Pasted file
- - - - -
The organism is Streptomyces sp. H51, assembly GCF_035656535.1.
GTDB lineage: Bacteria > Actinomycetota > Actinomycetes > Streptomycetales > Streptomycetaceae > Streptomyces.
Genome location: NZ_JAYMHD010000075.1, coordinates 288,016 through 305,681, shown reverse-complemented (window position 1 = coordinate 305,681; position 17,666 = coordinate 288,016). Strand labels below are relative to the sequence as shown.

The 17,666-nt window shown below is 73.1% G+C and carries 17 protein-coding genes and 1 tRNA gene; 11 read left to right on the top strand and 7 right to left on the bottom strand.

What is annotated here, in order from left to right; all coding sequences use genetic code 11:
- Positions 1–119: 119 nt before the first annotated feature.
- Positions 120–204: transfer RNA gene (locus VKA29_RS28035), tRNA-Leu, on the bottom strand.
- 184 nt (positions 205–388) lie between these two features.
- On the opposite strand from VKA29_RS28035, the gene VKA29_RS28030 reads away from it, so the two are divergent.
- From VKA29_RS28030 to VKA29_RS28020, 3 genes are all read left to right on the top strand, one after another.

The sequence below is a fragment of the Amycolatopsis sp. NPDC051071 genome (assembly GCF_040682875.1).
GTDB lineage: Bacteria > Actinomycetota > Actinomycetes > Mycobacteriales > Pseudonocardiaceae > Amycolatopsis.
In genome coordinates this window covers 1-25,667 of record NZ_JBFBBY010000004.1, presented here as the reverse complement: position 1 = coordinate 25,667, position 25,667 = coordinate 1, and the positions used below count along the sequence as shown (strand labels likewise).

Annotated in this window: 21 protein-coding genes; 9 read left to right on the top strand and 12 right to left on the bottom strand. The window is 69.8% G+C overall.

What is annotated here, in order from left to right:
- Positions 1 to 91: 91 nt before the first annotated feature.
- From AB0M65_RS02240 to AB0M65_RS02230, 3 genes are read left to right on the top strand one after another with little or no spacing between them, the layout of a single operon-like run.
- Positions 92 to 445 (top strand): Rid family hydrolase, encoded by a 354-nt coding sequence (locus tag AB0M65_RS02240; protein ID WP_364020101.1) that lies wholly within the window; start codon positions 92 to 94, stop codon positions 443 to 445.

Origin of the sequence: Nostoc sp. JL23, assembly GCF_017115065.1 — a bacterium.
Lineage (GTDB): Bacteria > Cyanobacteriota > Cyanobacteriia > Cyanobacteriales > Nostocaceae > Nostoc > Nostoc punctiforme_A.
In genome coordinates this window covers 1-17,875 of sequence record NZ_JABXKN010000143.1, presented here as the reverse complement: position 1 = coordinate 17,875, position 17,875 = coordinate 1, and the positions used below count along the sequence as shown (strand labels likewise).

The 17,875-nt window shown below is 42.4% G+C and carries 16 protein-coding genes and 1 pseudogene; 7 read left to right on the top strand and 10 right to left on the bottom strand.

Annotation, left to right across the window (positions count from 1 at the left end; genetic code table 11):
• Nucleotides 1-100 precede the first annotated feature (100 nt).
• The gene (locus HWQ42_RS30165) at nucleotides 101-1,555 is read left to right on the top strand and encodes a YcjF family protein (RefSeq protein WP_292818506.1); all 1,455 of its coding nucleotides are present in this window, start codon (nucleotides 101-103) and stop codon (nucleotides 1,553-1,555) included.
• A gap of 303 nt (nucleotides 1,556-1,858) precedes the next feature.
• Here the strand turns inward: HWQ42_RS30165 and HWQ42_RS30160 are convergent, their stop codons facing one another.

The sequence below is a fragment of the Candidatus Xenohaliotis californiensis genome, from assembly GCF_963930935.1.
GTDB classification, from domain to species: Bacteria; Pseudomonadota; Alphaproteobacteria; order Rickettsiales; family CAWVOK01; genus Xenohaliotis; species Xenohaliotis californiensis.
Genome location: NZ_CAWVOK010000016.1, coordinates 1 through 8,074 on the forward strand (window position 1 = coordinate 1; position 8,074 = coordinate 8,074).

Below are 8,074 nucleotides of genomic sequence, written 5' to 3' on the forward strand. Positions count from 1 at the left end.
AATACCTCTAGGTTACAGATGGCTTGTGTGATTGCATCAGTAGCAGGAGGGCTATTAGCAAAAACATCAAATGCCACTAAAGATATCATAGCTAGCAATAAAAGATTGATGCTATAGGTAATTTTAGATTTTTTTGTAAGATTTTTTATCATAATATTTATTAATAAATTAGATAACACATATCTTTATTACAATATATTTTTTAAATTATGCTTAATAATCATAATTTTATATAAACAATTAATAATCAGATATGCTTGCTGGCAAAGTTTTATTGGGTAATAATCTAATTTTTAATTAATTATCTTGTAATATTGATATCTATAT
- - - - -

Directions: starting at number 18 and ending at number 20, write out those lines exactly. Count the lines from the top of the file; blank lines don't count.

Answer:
- Positions 92 to 445 (top strand): Rid family hydrolase, encoded by a 354-nt coding sequence (locus tag AB0M65_RS02240; protein ID WP_364020101.1) that lies wholly within the window; start codon positions 92 to 94, stop codon positions 443 to 445.

Origin of the sequence: Nostoc sp. JL23, assembly GCF_017115065.1 — a bacterium.
Lineage (GTDB): Bacteria > Cyanobacteriota > Cyanobacteriia > Cyanobacteriales > Nostocaceae > Nostoc > Nostoc punctiforme_A.